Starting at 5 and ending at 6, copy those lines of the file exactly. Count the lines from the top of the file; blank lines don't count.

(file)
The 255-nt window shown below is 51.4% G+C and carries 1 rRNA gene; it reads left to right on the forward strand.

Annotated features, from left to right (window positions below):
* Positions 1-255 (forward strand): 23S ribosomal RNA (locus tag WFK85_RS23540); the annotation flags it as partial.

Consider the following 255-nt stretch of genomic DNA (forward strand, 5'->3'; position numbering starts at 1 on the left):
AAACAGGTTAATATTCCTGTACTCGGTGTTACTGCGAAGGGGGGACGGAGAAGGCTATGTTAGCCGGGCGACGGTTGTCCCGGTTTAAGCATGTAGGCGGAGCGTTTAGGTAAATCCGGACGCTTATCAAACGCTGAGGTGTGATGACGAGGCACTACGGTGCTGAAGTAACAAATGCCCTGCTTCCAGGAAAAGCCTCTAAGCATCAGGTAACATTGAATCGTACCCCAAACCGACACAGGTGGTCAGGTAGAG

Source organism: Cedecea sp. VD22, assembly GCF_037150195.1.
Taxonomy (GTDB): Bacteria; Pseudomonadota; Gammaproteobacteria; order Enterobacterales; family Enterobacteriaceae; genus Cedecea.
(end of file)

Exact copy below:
AAACAGGTTAATATTCCTGTACTCGGTGTTACTGCGAAGGGGGGACGGAGAAGGCTATGTTAGCCGGGCGACGGTTGTCCCGGTTTAAGCATGTAGGCGGAGCGTTTAGGTAAATCCGGACGCTTATCAAACGCTGAGGTGTGATGACGAGGCACTACGGTGCTGAAGTAACAAATGCCCTGCTTCCAGGAAAAGCCTCTAAGCATCAGGTAACATTGAATCGTACCCCAAACCGACACAGGTGGTCAGGTAGAG

Source organism: Cedecea sp. VD22, assembly GCF_037150195.1.